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Note my avatar to the left I have been using for several years! - I had Gregg Goodall make me a custom "poleless" spi several years ago- I store it in a bag on the tramp and it is great fun out cruising around. Still trying to figure out a good way to retrieve and snuff. I went with this because I was not happy with the (IMO) significantly worse upwind performance of my Taipan with the spi pole/snuffer in place. Boats I could normally outpoint with comparable or better speed were just as high and fast if I added the spi pole etc. Mind you, I am sailing uni only so this impression may not be relevant for the sloops. I really want a simple, fast spi "system" that is quickly/easily mounted, deployed, retrieved and put away AND doesn't detract much if any from straight uni experience. Probably fact I also sail an "A" may have something to do with that!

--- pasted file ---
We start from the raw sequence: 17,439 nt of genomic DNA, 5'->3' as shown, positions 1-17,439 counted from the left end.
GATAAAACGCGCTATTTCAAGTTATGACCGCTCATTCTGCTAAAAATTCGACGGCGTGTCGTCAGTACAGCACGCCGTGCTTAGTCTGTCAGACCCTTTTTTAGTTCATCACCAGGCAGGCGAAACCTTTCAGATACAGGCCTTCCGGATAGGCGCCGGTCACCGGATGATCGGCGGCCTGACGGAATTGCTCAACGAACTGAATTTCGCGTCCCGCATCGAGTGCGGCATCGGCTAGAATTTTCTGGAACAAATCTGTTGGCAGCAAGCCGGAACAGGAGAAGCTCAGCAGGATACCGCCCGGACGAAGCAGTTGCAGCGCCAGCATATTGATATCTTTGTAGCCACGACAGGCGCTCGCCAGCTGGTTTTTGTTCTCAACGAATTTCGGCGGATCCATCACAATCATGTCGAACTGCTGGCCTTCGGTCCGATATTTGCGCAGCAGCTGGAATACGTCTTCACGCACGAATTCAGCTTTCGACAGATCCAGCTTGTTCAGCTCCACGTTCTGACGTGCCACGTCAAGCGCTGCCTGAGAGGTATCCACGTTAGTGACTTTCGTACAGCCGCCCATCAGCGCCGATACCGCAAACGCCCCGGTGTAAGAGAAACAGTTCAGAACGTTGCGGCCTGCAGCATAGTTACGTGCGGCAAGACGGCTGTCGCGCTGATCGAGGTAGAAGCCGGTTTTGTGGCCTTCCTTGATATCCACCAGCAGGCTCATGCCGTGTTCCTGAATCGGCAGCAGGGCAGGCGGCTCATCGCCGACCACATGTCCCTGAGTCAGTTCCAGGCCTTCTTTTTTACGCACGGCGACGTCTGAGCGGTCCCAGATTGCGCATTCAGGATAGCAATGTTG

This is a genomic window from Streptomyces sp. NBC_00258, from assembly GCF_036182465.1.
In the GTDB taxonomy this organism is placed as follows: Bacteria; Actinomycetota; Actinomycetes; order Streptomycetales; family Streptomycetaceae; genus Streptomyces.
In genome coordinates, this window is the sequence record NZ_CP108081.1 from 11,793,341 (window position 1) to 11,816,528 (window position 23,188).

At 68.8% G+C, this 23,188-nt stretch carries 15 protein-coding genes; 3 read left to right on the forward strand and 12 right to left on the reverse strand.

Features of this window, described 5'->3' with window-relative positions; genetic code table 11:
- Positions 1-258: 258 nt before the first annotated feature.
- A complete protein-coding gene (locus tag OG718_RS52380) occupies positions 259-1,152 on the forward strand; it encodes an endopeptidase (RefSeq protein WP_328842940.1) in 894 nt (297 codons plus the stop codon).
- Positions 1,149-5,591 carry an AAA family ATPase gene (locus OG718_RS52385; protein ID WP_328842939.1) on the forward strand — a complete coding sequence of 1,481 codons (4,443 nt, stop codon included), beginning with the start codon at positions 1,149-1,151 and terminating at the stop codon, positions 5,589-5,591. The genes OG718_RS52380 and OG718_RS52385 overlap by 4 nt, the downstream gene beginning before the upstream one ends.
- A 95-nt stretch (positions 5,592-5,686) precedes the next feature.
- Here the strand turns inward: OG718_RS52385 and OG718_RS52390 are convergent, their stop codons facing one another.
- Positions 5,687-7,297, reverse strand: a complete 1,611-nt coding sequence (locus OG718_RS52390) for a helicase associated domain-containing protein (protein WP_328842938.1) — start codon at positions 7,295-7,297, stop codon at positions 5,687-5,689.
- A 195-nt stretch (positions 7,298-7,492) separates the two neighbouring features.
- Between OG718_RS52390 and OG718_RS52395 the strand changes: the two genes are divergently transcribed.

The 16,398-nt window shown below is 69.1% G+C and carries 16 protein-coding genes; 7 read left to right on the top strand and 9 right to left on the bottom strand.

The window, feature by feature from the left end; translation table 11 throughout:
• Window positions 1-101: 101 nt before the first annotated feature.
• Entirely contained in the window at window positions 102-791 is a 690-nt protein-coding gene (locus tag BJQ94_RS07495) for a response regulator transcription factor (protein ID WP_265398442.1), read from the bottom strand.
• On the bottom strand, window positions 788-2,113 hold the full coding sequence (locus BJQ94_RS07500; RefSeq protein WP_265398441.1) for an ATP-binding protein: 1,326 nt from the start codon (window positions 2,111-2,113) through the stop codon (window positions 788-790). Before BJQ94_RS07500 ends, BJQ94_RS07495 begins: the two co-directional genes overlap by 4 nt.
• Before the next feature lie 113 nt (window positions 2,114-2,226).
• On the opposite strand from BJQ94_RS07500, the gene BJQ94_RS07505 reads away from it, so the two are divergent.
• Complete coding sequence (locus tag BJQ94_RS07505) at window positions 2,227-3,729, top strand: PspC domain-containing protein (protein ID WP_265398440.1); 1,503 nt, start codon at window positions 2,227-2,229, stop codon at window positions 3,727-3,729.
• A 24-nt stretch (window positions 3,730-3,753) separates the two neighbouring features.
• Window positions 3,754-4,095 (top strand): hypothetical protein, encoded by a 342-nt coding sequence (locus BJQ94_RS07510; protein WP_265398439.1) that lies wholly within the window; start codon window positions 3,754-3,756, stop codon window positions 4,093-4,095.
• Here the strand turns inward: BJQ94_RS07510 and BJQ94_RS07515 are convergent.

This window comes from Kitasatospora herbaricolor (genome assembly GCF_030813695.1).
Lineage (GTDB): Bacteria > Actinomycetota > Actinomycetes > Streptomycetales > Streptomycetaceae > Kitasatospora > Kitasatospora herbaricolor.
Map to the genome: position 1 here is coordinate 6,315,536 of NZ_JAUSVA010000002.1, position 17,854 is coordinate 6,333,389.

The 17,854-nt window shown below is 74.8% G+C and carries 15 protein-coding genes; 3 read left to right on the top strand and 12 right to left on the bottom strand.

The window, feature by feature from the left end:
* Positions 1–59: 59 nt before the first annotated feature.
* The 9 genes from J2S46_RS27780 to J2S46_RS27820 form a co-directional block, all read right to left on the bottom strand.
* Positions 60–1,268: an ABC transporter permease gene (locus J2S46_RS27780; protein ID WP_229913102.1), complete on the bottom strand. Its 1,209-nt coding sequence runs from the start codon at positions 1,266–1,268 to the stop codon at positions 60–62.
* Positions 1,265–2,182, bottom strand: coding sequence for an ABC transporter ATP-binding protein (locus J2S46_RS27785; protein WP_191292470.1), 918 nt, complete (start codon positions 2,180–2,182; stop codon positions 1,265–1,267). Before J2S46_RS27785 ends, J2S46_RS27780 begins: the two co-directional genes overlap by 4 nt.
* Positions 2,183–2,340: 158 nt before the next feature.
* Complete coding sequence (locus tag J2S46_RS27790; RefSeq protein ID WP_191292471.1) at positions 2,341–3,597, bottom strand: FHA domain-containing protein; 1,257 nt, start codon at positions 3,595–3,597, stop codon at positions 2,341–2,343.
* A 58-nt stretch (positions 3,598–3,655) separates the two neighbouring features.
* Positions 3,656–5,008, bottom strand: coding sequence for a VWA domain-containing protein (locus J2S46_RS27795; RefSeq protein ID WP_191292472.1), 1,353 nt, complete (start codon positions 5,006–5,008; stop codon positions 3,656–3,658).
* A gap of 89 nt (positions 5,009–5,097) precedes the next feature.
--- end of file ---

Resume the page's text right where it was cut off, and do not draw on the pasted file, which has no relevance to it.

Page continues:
Kirt


Kirt Simmons
Taipan, Flyer
Re: poleless spinnaker [Re: CaptainKirt] #170663
03/06/09 10:25 AM
03/06/09 10:25 AM
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Any one ever tried mounting the snuffer to one of the hulls?


Pete Pollard
Blade 702

'When you have a lot of things to do, it's best to get your nap out of the way first.

Re: poleless spinnaker [Re: pgp] #170665
03/06/09 10:40 AM
03/06/09 10:40 AM
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MERRITTISLAND, FL
Matt M Offline
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Originally Posted by pgp
Any one ever tried mounting the snuffer to one of the hulls?